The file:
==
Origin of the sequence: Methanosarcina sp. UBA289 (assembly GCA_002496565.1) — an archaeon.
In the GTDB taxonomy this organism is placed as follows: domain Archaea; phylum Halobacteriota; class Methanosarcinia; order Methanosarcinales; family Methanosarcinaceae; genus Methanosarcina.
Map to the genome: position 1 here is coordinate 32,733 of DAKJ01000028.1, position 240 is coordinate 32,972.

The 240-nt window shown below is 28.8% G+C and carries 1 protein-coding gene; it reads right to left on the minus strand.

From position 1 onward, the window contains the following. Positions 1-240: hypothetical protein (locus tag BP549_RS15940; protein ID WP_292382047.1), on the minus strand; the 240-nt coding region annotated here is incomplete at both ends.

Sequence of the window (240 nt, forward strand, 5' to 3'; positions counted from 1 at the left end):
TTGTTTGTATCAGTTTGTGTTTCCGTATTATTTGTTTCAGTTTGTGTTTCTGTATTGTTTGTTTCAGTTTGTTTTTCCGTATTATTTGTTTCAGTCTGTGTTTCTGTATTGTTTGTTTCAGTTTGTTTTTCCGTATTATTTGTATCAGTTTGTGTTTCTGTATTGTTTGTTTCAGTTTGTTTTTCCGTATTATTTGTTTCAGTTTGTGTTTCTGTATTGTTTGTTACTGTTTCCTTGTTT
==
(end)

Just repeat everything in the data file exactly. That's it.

Origin of the sequence: Methanosarcina sp. UBA289 (assembly GCA_002496565.1) — an archaeon.
In the GTDB taxonomy this organism is placed as follows: domain Archaea; phylum Halobacteriota; class Methanosarcinia; order Methanosarcinales; family Methanosarcinaceae; genus Methanosarcina.
Map to the genome: position 1 here is coordinate 32,733 of DAKJ01000028.1, position 240 is coordinate 32,972.

The 240-nt window shown below is 28.8% G+C and carries 1 protein-coding gene; it reads right to left on the minus strand.

From position 1 onward, the window contains the following. Positions 1-240: hypothetical protein (locus tag BP549_RS15940; protein ID WP_292382047.1), on the minus strand; the 240-nt coding region annotated here is incomplete at both ends.

Sequence of the window (240 nt, forward strand, 5' to 3'; positions counted from 1 at the left end):
TTGTTTGTATCAGTTTGTGTTTCCGTATTATTTGTTTCAGTTTGTGTTTCTGTATTGTTTGTTTCAGTTTGTTTTTCCGTATTATTTGTTTCAGTCTGTGTTTCTGTATTGTTTGTTTCAGTTTGTTTTTCCGTATTATTTGTATCAGTTTGTGTTTCTGTATTGTTTGTTTCAGTTTGTTTTTCCGTATTATTTGTTTCAGTTTGTGTTTCTGTATTGTTTGTTACTGTTTCCTTGTTT